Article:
After months of trying to forestall the inevitable — of negotiations with Alameda County health inspectors, aborted architectural plans, and last-ditch fundraising campaigns — Jodie’s Restaurant (902 Masonic Ave., Albany) has announced that its last day of business will be Saturday, June 14.
The decision comes on the heels of a health department ultimatum that the restaurant install a new hood ventilation system by June 16. Lacking the funds to do so, the owners told What the Fork that they have no choice but to close the restaurant. They’ll now begin searching for a new location.
- Chris Duffey
- Owner Jodie Royston, in his element.
But the business has faced serious challenges for the past several years, starting with a 2011 health department ruling that Jodie’s could no longer serve fried chicken — the restaurant’s most popular item — because there wasn’t room in the kitchen to prep the meat on site. (It turned out that Royston had been the prepping the chicken at home.)
Sherrylyn Larkins, Royston’s daughter, said that while the business has remained viable without the chicken, it hasn’t been nearly as profitable. Meanwhile, the health department began pressuring the restaurant to complete a series of other repairs and building upgrades — a process that prompted various “Save Jodie’s” campaigns, but that culminated with a last-straw ultimatum that the Royston family received from the health department early last week.
While the restaurant could, in theory, still be saved if the owners came up with the money to install the hood, Larkins explained that the renovation project would also trigger health department mandates for a number of other upgrades, including the installation of a handwashing sink and a handicapped-accessible bathroom. Given how old and beat-up the building is, it’s hard to know what other problems they would find once they started looking. It would be like a “multiple-car crash,” Larkins said.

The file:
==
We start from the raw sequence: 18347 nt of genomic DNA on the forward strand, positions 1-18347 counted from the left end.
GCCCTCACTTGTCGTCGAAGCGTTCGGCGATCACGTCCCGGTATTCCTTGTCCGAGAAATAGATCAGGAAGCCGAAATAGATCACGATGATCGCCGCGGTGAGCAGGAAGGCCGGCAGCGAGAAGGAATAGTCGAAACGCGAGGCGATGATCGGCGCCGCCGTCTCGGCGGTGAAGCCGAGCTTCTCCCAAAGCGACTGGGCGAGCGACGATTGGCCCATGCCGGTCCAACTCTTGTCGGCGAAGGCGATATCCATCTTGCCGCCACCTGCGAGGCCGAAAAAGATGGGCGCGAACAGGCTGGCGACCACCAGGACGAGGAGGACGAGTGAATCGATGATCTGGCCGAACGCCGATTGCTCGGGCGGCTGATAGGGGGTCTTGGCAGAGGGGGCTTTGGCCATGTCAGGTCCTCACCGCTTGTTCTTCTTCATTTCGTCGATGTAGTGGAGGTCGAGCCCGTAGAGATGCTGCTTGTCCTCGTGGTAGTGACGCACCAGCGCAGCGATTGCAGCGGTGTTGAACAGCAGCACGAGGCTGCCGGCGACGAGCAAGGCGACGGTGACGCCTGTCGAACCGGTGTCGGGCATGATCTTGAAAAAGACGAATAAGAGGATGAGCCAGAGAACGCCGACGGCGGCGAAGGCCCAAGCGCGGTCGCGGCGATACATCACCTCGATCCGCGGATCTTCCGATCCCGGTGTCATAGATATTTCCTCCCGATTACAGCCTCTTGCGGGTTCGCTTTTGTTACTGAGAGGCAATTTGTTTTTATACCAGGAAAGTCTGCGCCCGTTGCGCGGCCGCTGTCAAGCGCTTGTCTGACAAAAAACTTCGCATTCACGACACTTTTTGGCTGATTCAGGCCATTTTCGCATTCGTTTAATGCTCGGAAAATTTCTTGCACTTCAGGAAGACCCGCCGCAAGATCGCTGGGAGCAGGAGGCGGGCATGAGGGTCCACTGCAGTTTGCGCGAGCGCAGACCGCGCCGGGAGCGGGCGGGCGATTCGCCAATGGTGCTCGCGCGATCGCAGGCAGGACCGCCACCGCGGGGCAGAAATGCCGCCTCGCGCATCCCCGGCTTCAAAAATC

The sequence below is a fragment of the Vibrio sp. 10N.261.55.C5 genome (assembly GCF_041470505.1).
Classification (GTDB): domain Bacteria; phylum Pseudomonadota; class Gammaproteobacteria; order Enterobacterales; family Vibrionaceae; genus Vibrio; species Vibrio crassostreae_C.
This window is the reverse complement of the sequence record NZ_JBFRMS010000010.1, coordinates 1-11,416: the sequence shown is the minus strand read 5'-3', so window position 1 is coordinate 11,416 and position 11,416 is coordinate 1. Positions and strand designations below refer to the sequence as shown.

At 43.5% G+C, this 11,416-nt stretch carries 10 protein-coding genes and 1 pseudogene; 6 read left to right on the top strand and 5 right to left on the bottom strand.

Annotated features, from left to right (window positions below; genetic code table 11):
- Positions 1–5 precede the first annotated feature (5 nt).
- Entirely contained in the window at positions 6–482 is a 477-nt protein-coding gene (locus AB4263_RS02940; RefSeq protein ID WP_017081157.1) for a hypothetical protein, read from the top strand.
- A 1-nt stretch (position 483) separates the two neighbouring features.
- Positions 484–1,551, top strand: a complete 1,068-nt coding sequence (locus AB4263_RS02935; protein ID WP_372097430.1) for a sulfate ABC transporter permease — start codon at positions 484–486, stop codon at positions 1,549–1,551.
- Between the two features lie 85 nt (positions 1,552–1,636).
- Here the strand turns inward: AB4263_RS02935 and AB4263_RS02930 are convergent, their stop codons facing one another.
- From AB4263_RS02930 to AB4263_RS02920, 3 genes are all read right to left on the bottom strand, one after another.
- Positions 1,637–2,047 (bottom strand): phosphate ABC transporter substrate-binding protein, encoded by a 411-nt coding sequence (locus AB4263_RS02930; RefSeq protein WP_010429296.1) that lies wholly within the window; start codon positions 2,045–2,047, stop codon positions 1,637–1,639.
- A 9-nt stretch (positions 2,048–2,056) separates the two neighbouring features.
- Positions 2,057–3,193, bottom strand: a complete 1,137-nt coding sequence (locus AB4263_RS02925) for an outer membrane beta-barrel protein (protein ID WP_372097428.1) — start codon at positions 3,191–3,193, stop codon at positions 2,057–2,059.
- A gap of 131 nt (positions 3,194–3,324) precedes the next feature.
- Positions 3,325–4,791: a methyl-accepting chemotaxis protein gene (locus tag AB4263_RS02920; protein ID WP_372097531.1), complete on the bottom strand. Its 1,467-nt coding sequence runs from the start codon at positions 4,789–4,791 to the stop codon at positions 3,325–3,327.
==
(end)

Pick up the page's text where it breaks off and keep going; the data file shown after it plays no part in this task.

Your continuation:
The situation is also complicated by the Roystons’ relationship with their landlord, who, by their account, has been mostly unresponsive. Since Jodie’s currently doesn’t have a long-term lease, the owners fear they could put in tens of thousands of dollars into a major renovation project only to find out months later that they have to leave the building anyway.
Berkeleyside Nosh that the family is also open to the idea of converting Jodie’s into a food truck. But much of the restaurant’s charm is tied to the tight confines of its six-stool counter, where young and old sit shoulder to shoulder, everyone eating up the tasty, unpretentious food and Royston’s steady patter of small talk and corny jokes. It has always been an easy place to make a new friend.
Now seems as good a time as any to point out that restaurants like Jodie’s — old-fashioned lunch counters and genuine greasy spoons (as opposed to new restaurants that affect a carefully crafted greasy-spoon vibe) — are a dying breed, and not just in the Bay Area. Food writers in Portland and New York have tossed around the idea of creating a registry of sorts geared toward preserving historic restaurants deemed to have sufficient cultural significance and culinary merit — particularly, to prevent these kinds of places, with their tight profit margins, from being priced out of their respective neighborhoods.
It’s hard to say whether Jodie’s, a restaurant whose infrastructure problems extended beyond rising rent costs, could have been saved by such a registry. Suffice it to say that I’m hoping that Jodie’s finds a new home sooner rather than later — preferably one with a kitchen hood already installed.
In the meantime, the restaurant will be open its regular hours through Saturday. Donors, prospective silent investors, and anyone with a lead on a promising location can reach the owners of Jodie’s at [email protected]